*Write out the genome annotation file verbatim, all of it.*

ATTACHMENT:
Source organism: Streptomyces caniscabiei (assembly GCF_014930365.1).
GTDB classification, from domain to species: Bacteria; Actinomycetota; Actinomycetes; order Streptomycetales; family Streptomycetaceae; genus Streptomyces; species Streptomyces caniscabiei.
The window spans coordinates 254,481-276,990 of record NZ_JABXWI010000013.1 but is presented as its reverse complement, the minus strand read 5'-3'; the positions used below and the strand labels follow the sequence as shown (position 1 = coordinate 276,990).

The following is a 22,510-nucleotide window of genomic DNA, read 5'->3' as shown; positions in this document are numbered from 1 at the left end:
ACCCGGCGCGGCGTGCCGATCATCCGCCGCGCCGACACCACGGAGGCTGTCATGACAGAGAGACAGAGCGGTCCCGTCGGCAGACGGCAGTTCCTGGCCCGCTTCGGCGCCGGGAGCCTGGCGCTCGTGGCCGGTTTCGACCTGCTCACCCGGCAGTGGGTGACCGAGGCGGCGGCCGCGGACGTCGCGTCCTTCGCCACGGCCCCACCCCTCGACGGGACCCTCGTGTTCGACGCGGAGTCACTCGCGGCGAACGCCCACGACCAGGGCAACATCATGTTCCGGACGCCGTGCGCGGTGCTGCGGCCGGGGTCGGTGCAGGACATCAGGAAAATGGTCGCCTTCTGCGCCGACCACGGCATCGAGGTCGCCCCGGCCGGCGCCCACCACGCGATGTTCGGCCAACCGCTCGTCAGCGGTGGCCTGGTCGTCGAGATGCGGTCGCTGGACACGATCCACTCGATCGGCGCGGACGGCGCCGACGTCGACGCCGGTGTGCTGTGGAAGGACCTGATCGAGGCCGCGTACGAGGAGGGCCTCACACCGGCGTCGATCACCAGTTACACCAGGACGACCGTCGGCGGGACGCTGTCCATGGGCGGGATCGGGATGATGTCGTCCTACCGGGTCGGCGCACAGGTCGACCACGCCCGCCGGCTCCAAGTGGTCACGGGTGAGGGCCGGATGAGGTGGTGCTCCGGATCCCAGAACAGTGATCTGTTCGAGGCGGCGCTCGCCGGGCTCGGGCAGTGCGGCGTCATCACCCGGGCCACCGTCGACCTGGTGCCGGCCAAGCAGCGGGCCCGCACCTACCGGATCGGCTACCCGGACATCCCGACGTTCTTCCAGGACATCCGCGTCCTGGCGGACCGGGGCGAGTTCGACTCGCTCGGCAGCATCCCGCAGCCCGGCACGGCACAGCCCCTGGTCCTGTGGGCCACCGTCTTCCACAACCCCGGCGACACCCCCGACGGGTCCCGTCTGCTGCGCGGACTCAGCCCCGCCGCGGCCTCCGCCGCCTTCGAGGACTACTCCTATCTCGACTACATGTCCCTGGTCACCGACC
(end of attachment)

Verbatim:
Source organism: Streptomyces caniscabiei (assembly GCF_014930365.1).
GTDB classification, from domain to species: Bacteria; Actinomycetota; Actinomycetes; order Streptomycetales; family Streptomycetaceae; genus Streptomyces; species Streptomyces caniscabiei.
The window spans coordinates 254,481-276,990 of record NZ_JABXWI010000013.1 but is presented as its reverse complement, the minus strand read 5'-3'; the positions used below and the strand labels follow the sequence as shown (position 1 = coordinate 276,990).

The following is a 22,510-nucleotide window of genomic DNA, read 5'->3' as shown; positions in this document are numbered from 1 at the left end:
ACCCGGCGCGGCGTGCCGATCATCCGCCGCGCCGACACCACGGAGGCTGTCATGACAGAGAGACAGAGCGGTCCCGTCGGCAGACGGCAGTTCCTGGCCCGCTTCGGCGCCGGGAGCCTGGCGCTCGTGGCCGGTTTCGACCTGCTCACCCGGCAGTGGGTGACCGAGGCGGCGGCCGCGGACGTCGCGTCCTTCGCCACGGCCCCACCCCTCGACGGGACCCTCGTGTTCGACGCGGAGTCACTCGCGGCGAACGCCCACGACCAGGGCAACATCATGTTCCGGACGCCGTGCGCGGTGCTGCGGCCGGGGTCGGTGCAGGACATCAGGAAAATGGTCGCCTTCTGCGCCGACCACGGCATCGAGGTCGCCCCGGCCGGCGCCCACCACGCGATGTTCGGCCAACCGCTCGTCAGCGGTGGCCTGGTCGTCGAGATGCGGTCGCTGGACACGATCCACTCGATCGGCGCGGACGGCGCCGACGTCGACGCCGGTGTGCTGTGGAAGGACCTGATCGAGGCCGCGTACGAGGAGGGCCTCACACCGGCGTCGATCACCAGTTACACCAGGACGACCGTCGGCGGGACGCTGTCCATGGGCGGGATCGGGATGATGTCGTCCTACCGGGTCGGCGCACAGGTCGACCACGCCCGCCGGCTCCAAGTGGTCACGGGTGAGGGCCGGATGAGGTGGTGCTCCGGATCCCAGAACAGTGATCTGTTCGAGGCGGCGCTCGCCGGGCTCGGGCAGTGCGGCGTCATCACCCGGGCCACCGTCGACCTGGTGCCGGCCAAGCAGCGGGCCCGCACCTACCGGATCGGCTACCCGGACATCCCGACGTTCTTCCAGGACATCCGCGTCCTGGCGGACCGGGGCGAGTTCGACTCGCTCGGCAGCATCCCGCAGCCCGGCACGGCACAGCCCCTGGTCCTGTGGGCCACCGTCTTCCACAACCCCGGCGACACCCCCGACGGGTCCCGTCTGCTGCGCGGACTCAGCCCCGCCGCGGCCTCCGCCGCCTTCGAGGACTACTCCTATCTCGACTACATGTCCCTGGTCACCGACC